Date of Award

December 2016

Degree Type


Degree Name

Master of Science (MS)


Public Relations


Rochelle Ford

Second Advisor

Hua Jiang


Communication, Military, Public Affairs, Public Relations, Social Media, Target Audience

Subject Categories

Social and Behavioral Sciences


The purpose of this qualitative research analysis is to highlight the key changes over the last decade that influenced the U.S. Military to redirect its efforts of ignoring social media, to make it one of its major contributing asset to effective communication. I will examine my findings by answering the following questions to prove or deny that social media has enhanced the U.S. Military’s communication with its target audience. The first question is-Why did the U.S. Military change its strategy on using social media to manage communication? I am aiming to find out who or what events influenced this change and how long it took to make these changes. I hope to outline key lessons learned and the benefit of becoming pro-social media.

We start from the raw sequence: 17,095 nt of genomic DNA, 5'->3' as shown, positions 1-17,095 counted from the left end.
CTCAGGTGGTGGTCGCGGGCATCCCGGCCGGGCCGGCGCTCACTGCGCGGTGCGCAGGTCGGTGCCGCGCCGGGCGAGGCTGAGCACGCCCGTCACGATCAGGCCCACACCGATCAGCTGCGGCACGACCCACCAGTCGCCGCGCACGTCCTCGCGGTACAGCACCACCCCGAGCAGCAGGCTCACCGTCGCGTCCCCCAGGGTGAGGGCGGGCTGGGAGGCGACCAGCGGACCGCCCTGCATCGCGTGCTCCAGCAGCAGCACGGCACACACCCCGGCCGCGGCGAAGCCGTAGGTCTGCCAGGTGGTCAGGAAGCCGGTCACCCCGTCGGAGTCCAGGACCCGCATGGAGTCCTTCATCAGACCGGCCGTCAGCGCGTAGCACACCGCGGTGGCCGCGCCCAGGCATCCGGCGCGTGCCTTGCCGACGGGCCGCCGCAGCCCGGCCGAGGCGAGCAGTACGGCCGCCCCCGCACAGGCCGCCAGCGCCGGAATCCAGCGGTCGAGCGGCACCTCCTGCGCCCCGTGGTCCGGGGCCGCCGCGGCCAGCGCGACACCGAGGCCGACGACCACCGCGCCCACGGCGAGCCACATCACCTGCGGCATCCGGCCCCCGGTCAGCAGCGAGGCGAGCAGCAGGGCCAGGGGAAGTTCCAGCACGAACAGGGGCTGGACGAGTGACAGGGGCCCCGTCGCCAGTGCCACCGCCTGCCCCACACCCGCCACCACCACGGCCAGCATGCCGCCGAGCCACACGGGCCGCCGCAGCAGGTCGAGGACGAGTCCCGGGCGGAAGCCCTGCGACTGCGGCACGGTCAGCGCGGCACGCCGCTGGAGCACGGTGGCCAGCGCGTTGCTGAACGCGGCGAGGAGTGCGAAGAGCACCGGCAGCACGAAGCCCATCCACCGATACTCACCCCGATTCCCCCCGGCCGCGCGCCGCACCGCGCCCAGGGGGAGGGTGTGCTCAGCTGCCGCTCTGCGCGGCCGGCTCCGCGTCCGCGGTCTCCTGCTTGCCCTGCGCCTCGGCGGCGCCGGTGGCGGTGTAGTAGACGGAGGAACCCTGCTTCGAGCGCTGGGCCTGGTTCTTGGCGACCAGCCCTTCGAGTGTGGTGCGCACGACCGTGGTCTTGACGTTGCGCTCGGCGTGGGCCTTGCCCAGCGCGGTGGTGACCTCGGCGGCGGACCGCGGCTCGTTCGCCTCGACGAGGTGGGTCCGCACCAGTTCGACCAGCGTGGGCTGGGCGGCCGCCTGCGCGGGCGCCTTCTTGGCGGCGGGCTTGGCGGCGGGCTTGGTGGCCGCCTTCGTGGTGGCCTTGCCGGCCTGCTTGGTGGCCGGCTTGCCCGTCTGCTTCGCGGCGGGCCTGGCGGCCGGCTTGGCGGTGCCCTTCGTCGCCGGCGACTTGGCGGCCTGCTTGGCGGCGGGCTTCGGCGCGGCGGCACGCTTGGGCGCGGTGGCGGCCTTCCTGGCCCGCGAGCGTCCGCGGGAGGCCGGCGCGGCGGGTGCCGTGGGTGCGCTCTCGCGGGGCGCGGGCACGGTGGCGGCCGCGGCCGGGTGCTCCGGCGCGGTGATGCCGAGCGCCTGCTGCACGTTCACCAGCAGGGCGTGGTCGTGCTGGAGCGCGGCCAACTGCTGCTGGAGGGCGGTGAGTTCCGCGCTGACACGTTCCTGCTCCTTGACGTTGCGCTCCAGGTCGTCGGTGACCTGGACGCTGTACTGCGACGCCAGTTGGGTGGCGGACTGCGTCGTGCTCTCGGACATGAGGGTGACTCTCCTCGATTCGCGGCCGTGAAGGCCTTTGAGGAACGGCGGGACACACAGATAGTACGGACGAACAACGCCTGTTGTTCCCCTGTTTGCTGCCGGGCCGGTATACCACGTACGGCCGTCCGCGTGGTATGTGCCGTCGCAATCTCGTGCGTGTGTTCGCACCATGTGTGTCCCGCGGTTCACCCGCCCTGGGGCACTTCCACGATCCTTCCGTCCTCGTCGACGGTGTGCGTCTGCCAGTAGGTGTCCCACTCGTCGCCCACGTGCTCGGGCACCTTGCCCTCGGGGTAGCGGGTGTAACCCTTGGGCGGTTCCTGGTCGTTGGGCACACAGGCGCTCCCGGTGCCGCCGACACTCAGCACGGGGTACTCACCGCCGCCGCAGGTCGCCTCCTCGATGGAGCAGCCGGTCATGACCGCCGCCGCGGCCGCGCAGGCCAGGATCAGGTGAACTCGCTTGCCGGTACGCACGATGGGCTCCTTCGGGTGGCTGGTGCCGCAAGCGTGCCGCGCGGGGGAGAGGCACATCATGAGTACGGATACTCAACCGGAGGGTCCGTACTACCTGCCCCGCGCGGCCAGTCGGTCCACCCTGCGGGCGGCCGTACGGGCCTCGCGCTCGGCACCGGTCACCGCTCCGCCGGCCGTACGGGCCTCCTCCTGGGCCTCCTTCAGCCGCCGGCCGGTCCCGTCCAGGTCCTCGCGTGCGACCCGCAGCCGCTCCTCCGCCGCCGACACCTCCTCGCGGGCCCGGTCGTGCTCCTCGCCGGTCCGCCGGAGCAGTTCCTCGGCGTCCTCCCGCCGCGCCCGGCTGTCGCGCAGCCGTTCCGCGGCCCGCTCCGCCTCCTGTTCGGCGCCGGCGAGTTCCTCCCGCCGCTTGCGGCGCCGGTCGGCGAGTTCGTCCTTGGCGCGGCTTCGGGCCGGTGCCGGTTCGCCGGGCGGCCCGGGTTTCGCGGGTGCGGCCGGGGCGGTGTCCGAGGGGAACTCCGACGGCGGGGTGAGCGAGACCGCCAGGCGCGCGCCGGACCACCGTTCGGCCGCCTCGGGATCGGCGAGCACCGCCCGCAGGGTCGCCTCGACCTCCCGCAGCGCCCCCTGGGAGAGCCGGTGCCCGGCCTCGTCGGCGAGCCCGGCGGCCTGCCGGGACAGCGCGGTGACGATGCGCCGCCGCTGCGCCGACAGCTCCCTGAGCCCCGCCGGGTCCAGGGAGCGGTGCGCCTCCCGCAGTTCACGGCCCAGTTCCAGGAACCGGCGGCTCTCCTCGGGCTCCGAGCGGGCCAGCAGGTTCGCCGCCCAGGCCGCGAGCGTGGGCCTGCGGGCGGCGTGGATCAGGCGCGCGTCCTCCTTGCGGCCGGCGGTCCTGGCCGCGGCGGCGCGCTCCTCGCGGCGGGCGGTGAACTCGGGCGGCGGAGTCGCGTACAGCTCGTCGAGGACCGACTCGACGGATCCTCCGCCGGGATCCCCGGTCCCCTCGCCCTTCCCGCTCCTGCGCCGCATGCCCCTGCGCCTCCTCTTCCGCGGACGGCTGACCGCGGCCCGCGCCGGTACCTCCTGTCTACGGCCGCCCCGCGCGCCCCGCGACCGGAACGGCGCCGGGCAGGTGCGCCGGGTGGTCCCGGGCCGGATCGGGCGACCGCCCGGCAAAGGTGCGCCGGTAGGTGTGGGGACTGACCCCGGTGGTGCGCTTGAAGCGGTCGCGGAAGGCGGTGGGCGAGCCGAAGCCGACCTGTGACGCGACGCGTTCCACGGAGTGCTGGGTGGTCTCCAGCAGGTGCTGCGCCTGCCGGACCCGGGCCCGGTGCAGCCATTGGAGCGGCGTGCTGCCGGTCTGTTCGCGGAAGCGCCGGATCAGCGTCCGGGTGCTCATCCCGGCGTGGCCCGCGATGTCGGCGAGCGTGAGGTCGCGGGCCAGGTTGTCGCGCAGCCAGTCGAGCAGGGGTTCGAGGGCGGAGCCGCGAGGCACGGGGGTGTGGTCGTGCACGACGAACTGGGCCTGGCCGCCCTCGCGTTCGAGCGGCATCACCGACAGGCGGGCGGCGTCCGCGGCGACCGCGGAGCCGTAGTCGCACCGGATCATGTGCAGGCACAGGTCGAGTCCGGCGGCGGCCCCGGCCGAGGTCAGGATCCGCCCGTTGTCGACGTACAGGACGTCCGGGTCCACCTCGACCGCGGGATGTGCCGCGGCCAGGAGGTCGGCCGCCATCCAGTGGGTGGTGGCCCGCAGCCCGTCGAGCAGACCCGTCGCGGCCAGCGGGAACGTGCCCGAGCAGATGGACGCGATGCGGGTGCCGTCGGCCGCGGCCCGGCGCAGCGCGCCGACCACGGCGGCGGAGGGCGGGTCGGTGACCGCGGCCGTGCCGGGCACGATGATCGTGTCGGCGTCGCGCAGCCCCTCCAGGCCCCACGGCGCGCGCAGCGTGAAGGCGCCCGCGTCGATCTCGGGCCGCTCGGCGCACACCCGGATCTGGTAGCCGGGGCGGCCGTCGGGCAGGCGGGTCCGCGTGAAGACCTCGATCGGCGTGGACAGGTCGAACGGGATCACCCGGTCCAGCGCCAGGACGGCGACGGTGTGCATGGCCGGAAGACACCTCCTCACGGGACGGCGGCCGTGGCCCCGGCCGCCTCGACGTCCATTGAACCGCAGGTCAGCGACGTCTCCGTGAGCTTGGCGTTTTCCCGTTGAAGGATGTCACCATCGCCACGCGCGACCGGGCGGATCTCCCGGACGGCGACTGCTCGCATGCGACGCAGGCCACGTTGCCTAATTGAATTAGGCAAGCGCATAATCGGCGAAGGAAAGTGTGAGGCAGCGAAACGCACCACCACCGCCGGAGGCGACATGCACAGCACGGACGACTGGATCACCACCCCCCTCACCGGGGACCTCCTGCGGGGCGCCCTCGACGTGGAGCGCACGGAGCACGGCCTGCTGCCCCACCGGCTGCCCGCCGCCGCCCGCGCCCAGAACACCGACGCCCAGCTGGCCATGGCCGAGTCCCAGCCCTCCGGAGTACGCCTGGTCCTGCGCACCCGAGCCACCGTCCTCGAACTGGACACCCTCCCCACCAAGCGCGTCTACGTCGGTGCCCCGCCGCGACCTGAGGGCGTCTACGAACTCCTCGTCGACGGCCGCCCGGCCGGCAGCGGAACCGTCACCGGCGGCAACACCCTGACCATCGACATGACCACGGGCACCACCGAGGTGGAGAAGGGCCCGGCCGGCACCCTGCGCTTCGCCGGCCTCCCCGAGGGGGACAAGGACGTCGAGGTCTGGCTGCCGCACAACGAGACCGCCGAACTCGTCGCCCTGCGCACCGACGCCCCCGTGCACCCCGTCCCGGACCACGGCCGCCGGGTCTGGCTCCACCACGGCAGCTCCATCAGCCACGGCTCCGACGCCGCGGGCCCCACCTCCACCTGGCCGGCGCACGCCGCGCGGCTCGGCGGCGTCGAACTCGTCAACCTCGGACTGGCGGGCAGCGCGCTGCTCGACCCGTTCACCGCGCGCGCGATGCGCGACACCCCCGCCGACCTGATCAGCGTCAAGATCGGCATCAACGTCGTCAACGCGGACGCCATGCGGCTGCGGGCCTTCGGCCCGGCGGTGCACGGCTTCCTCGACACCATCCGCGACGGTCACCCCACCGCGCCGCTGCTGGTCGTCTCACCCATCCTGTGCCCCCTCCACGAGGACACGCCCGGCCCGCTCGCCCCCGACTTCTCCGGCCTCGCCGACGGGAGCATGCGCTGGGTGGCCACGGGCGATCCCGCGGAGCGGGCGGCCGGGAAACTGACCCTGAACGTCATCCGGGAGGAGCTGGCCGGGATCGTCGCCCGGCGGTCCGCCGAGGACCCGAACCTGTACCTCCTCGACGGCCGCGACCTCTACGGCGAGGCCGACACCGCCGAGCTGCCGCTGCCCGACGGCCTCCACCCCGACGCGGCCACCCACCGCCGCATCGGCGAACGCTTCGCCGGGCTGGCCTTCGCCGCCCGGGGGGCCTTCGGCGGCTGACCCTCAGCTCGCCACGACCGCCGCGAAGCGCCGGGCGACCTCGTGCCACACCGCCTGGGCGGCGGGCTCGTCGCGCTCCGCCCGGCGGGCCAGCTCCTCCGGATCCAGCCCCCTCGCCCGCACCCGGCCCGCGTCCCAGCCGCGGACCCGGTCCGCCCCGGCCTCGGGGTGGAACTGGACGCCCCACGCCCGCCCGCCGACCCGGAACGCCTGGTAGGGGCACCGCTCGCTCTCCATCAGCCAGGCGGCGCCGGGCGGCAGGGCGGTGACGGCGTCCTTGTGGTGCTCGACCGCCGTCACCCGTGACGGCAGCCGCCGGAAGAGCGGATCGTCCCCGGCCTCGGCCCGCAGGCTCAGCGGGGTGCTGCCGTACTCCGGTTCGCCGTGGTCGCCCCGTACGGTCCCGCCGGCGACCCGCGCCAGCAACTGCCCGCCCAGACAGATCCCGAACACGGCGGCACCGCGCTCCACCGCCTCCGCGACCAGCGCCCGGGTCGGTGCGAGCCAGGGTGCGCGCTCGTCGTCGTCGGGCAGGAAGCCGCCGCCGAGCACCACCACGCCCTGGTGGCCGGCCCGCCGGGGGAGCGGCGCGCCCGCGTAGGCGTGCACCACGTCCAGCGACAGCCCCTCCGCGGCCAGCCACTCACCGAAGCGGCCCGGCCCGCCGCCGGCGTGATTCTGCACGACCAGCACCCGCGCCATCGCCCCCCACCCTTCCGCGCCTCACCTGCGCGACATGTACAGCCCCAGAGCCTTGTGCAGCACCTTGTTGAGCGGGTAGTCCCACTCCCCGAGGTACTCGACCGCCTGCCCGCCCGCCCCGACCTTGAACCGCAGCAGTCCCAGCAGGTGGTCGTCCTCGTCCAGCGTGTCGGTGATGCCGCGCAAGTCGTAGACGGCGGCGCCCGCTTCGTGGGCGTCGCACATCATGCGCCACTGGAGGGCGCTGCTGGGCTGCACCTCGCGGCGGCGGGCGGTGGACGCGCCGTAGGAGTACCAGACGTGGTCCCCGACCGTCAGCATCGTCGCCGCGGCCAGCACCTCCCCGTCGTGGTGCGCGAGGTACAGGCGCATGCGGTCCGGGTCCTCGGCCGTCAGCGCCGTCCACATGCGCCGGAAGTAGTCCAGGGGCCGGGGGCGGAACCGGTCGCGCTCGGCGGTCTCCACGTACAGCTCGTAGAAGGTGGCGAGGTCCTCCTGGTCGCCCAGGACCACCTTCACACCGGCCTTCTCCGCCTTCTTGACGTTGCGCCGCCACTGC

The second question-What are the current procedures, practices and issues with the U.S. Military’s plan for managing social media? I aim to find out if the U.S. Military is effective with its current ability to manage themes and messages by use of social media.

Third question is-Learning from a decade of communication through social media, what is the future of the U.S. Military’s social media plan? What have public affairs officers learned from past and current operations to help pave a new path for effective communication in an ever changing social media driven society.

During the research process for this study, 20 public affairs officers (PAO) randomly selected from the five branches of U.S. Military service were interviewed to gain insight on the effectiveness of its communication. While this is only a small number and not a representation of the whole U.S. Military, it provided sufficient information to prove the desired hypothesis.

While interviewed these 20 PAOs all three research questions were answered regarding the U.S. Military’s effectiveness while communicating, concerns with the current nature of communication and recommendations for the future to make communication even more effective.


Open Access